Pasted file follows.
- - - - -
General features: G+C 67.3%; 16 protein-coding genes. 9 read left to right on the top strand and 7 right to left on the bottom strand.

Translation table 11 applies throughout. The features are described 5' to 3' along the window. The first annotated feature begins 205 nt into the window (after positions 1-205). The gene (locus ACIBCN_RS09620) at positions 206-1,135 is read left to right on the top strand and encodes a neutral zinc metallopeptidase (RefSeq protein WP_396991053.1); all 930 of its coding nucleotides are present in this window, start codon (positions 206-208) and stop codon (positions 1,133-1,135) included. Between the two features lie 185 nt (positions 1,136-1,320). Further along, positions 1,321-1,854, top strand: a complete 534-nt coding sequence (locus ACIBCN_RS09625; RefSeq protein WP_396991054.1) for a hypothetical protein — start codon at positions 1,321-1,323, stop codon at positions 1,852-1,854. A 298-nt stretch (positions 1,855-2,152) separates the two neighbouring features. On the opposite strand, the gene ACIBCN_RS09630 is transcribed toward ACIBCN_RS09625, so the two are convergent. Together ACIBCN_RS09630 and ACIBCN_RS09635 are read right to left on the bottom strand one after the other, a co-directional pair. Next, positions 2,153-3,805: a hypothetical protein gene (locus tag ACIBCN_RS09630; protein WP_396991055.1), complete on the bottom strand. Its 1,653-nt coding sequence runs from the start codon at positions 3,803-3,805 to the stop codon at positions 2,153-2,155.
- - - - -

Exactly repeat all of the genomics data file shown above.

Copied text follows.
General features: G+C 67.3%; 16 protein-coding genes. 9 read left to right on the top strand and 7 right to left on the bottom strand.

Translation table 11 applies throughout. The features are described 5' to 3' along the window. The first annotated feature begins 205 nt into the window (after positions 1-205). The gene (locus ACIBCN_RS09620) at positions 206-1,135 is read left to right on the top strand and encodes a neutral zinc metallopeptidase (RefSeq protein WP_396991053.1); all 930 of its coding nucleotides are present in this window, start codon (positions 206-208) and stop codon (positions 1,133-1,135) included. Between the two features lie 185 nt (positions 1,136-1,320). Further along, positions 1,321-1,854, top strand: a complete 534-nt coding sequence (locus ACIBCN_RS09625; RefSeq protein WP_396991054.1) for a hypothetical protein — start codon at positions 1,321-1,323, stop codon at positions 1,852-1,854. A 298-nt stretch (positions 1,855-2,152) separates the two neighbouring features. On the opposite strand, the gene ACIBCN_RS09630 is transcribed toward ACIBCN_RS09625, so the two are convergent. Together ACIBCN_RS09630 and ACIBCN_RS09635 are read right to left on the bottom strand one after the other, a co-directional pair. Next, positions 2,153-3,805: a hypothetical protein gene (locus tag ACIBCN_RS09630; protein WP_396991055.1), complete on the bottom strand. Its 1,653-nt coding sequence runs from the start codon at positions 3,803-3,805 to the stop codon at positions 2,153-2,155.